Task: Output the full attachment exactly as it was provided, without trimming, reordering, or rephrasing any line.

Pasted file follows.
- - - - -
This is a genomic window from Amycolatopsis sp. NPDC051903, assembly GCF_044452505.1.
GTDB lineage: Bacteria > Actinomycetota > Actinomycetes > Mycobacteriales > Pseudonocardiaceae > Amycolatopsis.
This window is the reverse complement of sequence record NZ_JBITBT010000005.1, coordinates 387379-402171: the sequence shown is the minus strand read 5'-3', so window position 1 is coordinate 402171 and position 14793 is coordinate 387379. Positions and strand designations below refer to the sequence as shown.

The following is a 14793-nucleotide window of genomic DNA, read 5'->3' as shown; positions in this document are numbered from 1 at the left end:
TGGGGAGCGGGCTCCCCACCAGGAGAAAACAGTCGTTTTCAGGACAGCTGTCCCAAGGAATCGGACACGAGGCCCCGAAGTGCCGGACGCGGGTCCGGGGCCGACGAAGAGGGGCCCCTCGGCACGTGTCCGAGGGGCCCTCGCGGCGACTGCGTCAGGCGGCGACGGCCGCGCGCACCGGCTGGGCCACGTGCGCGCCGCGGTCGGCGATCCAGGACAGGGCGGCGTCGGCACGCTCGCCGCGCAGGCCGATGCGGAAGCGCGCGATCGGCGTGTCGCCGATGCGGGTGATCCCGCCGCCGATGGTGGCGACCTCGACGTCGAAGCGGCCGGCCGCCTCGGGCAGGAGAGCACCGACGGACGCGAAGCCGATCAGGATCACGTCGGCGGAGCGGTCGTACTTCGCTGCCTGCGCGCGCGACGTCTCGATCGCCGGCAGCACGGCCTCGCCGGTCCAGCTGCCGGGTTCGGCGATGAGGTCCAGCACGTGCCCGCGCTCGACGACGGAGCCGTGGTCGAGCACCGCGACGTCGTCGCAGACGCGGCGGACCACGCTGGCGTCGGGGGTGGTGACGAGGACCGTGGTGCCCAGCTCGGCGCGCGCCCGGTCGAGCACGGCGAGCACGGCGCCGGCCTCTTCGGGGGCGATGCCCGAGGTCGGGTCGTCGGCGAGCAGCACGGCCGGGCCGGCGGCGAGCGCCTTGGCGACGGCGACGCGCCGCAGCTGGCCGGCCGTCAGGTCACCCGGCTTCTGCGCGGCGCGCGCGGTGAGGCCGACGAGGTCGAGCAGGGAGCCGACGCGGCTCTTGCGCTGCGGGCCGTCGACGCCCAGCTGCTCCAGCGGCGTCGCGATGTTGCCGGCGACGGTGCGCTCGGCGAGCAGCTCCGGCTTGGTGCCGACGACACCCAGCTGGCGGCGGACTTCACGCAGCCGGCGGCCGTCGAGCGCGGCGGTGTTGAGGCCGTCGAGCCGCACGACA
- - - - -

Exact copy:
This is a genomic window from Amycolatopsis sp. NPDC051903, assembly GCF_044452505.1.
GTDB lineage: Bacteria > Actinomycetota > Actinomycetes > Mycobacteriales > Pseudonocardiaceae > Amycolatopsis.
This window is the reverse complement of sequence record NZ_JBITBT010000005.1, coordinates 387379-402171: the sequence shown is the minus strand read 5'-3', so window position 1 is coordinate 402171 and position 14793 is coordinate 387379. Positions and strand designations below refer to the sequence as shown.

The following is a 14793-nucleotide window of genomic DNA, read 5'->3' as shown; positions in this document are numbered from 1 at the left end:
TGGGGAGCGGGCTCCCCACCAGGAGAAAACAGTCGTTTTCAGGACAGCTGTCCCAAGGAATCGGACACGAGGCCCCGAAGTGCCGGACGCGGGTCCGGGGCCGACGAAGAGGGGCCCCTCGGCACGTGTCCGAGGGGCCCTCGCGGCGACTGCGTCAGGCGGCGACGGCCGCGCGCACCGGCTGGGCCACGTGCGCGCCGCGGTCGGCGATCCAGGACAGGGCGGCGTCGGCACGCTCGCCGCGCAGGCCGATGCGGAAGCGCGCGATCGGCGTGTCGCCGATGCGGGTGATCCCGCCGCCGATGGTGGCGACCTCGACGTCGAAGCGGCCGGCCGCCTCGGGCAGGAGAGCACCGACGGACGCGAAGCCGATCAGGATCACGTCGGCGGAGCGGTCGTACTTCGCTGCCTGCGCGCGCGACGTCTCGATCGCCGGCAGCACGGCCTCGCCGGTCCAGCTGCCGGGTTCGGCGATGAGGTCCAGCACGTGCCCGCGCTCGACGACGGAGCCGTGGTCGAGCACCGCGACGTCGTCGCAGACGCGGCGGACCACGCTGGCGTCGGGGGTGGTGACGAGGACCGTGGTGCCCAGCTCGGCGCGCGCCCGGTCGAGCACGGCGAGCACGGCGCCGGCCTCTTCGGGGGCGATGCCCGAGGTCGGGTCGTCGGCGAGCAGCACGGCCGGGCCGGCGGCGAGCGCCTTGGCGACGGCGACGCGCCGCAGCTGGCCGGCCGTCAGGTCACCCGGCTTCTGCGCGGCGCGCGCGGTGAGGCCGACGAGGTCGAGCAGGGAGCCGACGCGGCTCTTGCGCTGCGGGCCGTCGACGCCCAGCTGCTCCAGCGGCGTCGCGATGTTGCCGGCGACGGTGCGCTCGGCGAGCAGCTCCGGCTTGGTGCCGACGACACCCAGCTGGCGGCGGACTTCACGCAGCCGGCGGCCGTCGAGCGCGGCGGTGTTGAGGCCGTCGAGCCGCACGACA